Germany will not face any disciplinary action from FIFA, the PA news agency said, after taking the OneLove armband protest to a new level.
The move marked another day of tension between the seven European nations that have backed the OneLove campaign and FIFA, with the group – which includes the English and Welsh associations – exploring their own legal options on the matter.
The Football Association declined to comment on whether the England team copied Germany’s gesture ahead of Friday’s match against the United States, while Football Association of Wales chief executive Noel Mooney said he was “furious” at FIFA’s behavior in the queue. bracelet .
England and Wales were told just hours before Monday’s opening games that they could face sporting penalties if captains Harry Kane and Gareth Bale wore the rainbow armbands.
Mooney told ITV: ‘Months and months they (FIFA) knew we were going to be wearing the OneLove armband, and putting it on us is pretty cheap and pretty low priced to be frank and we’re really disappointed with that attitude.
“We have been absolutely furious about this, we have given FIFA everything we have in terms of how furious we are about this decision. We think this was a terrible decision.
Asked if he felt the OneLove group had backed down, Mooney said: “We haven’t backed down. We had to look at the sporting sanction that was there.
“We said we’d get fines, we’d accept whatever sanctions came, but when at the last minute it came down to specific sporting sanctions that would potentially prevent our players from taking to the pitch, that’s a different matter. It was done so late.
The OneLove campaign began in September and will run for a year, but was to be particularly significant during the World Cup in Qatar, a country where same-sex relationships are criminalised.
PA understands that the group’s lawyers are looking into the regulations to look into the penalties the associations have been threatened with. The Danish FA chief executive, Jakob Jensen, confirmed legal options were being explored, but said the group could not go to the sports arbitration tribunal immediately.
Speaking of the ‘mouths covered’ gesture after his side’s 2-1 defeat by Japan, Germany coach Hansi Flick said: “It was a signal, a message we wanted to send. We wanted to convey the message that FIFA is silencing us.”
The German gesture could have provoked disciplinary action by FIFA under Article 11 of its disciplinary code. He specifies that anyone “using a sporting event for non-sporting events” can be sanctioned.
FIFA is yet to comment on what the German team did, but it is understood there will be no formal disciplinary action from the governing body.
A tweet from the German federation reads: “We wanted to use our captain’s armband to defend the values we have in the German national team: diversity and mutual respect. Together with other nations, we wanted our voice to be heard.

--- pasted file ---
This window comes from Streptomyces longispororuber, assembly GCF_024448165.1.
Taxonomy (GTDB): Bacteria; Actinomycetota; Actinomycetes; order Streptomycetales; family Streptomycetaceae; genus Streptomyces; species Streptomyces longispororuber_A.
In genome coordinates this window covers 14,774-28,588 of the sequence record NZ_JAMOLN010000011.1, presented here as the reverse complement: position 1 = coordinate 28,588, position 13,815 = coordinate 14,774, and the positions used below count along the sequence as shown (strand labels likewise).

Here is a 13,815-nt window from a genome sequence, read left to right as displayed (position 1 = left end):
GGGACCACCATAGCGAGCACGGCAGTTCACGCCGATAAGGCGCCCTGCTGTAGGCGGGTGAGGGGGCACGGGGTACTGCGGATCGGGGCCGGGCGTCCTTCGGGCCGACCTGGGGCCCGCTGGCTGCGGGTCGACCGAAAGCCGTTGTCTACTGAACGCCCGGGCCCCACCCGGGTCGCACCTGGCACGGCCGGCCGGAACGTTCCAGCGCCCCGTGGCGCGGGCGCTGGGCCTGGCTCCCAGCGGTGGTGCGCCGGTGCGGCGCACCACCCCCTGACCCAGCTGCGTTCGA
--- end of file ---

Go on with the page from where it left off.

“It was not about making a political statement: human rights are not negotiable. This should be taken for granted, but it still isn’t. That’s why this message is so important to us. Denying us the band is equivalent to denying us a voice. We stand our ground.”
However, there is the risk that the German gesture is isolated.
Switzerland are also part of the OneLove group, but their captain Granit Xhaka has indicated his side will not stage a similar protest before Thursday’s opening match against Cameroon.
Belgium, another member of the squad, kicked off their World Cup against Canada on Wednesday night but made no gestures before kick-off. Defender Jan Vertonghen had said on Tuesday that he felt players were afraid to speak in Qatar and that they were being watched.
England goalkeeper Jordan Pickford was asked about the armbands controversy on Wednesday and said: “As a team we have all had conversations and we all support that. We all wanted Harry to wear it, but I think the decision got out of hand as a team and as players. He’s gone higher than that really.
Germany’s gesture on the pitch was reinforced in the stands of Khalifa Stadium by Interior Minister Nancy Faeser wearing a OneLove armband in the VIP box.
Seated to his right was FIFA president Gianni Infantino, who on the eve of the tournament launched a stunning attack on the “hypocrisy” of European nations for their human rights criticisms of Qatar.
Discontent with FIFA is growing in the group, with the German federation saying shortly before the tournament it will not support Infantino’s re-election, which is expected to go unopposed in next year’s vote, while the Danish federation has taken the same stance.
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